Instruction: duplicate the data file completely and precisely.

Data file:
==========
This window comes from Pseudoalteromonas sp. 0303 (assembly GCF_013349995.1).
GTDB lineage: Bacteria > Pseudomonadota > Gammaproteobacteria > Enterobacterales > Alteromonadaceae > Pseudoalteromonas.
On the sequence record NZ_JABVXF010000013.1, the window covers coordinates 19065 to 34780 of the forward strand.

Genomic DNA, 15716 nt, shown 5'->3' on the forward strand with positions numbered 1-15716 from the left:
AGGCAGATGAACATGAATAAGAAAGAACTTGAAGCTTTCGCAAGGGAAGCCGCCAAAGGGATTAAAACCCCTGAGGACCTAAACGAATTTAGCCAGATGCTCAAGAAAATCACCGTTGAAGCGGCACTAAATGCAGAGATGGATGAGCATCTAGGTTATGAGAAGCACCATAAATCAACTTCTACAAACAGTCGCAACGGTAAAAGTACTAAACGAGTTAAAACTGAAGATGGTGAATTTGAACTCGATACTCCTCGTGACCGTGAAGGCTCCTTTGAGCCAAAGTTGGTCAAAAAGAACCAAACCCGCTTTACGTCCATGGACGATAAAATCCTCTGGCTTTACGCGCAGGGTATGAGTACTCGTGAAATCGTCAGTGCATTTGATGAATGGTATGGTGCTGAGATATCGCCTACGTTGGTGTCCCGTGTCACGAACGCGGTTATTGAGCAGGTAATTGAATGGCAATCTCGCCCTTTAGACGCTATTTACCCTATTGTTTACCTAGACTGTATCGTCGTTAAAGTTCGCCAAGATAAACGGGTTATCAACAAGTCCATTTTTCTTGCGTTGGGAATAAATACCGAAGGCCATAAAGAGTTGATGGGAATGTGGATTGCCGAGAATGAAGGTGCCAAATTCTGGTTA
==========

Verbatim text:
This window comes from Pseudoalteromonas sp. 0303 (assembly GCF_013349995.1).
GTDB lineage: Bacteria > Pseudomonadota > Gammaproteobacteria > Enterobacterales > Alteromonadaceae > Pseudoalteromonas.
On the sequence record NZ_JABVXF010000013.1, the window covers coordinates 19065 to 34780 of the forward strand.

Genomic DNA, 15716 nt, shown 5'->3' on the forward strand with positions numbered 1-15716 from the left:
AGGCAGATGAACATGAATAAGAAAGAACTTGAAGCTTTCGCAAGGGAAGCCGCCAAAGGGATTAAAACCCCTGAGGACCTAAACGAATTTAGCCAGATGCTCAAGAAAATCACCGTTGAAGCGGCACTAAATGCAGAGATGGATGAGCATCTAGGTTATGAGAAGCACCATAAATCAACTTCTACAAACAGTCGCAACGGTAAAAGTACTAAACGAGTTAAAACTGAAGATGGTGAATTTGAACTCGATACTCCTCGTGACCGTGAAGGCTCCTTTGAGCCAAAGTTGGTCAAAAAGAACCAAACCCGCTTTACGTCCATGGACGATAAAATCCTCTGGCTTTACGCGCAGGGTATGAGTACTCGTGAAATCGTCAGTGCATTTGATGAATGGTATGGTGCTGAGATATCGCCTACGTTGGTGTCCCGTGTCACGAACGCGGTTATTGAGCAGGTAATTGAATGGCAATCTCGCCCTTTAGACGCTATTTACCCTATTGTTTACCTAGACTGTATCGTCGTTAAAGTTCGCCAAGATAAACGGGTTATCAACAAGTCCATTTTTCTTGCGTTGGGAATAAATACCGAAGGCCATAAAGAGTTGATGGGAATGTGGATTGCCGAGAATGAAGGTGCCAAATTCTGGTTA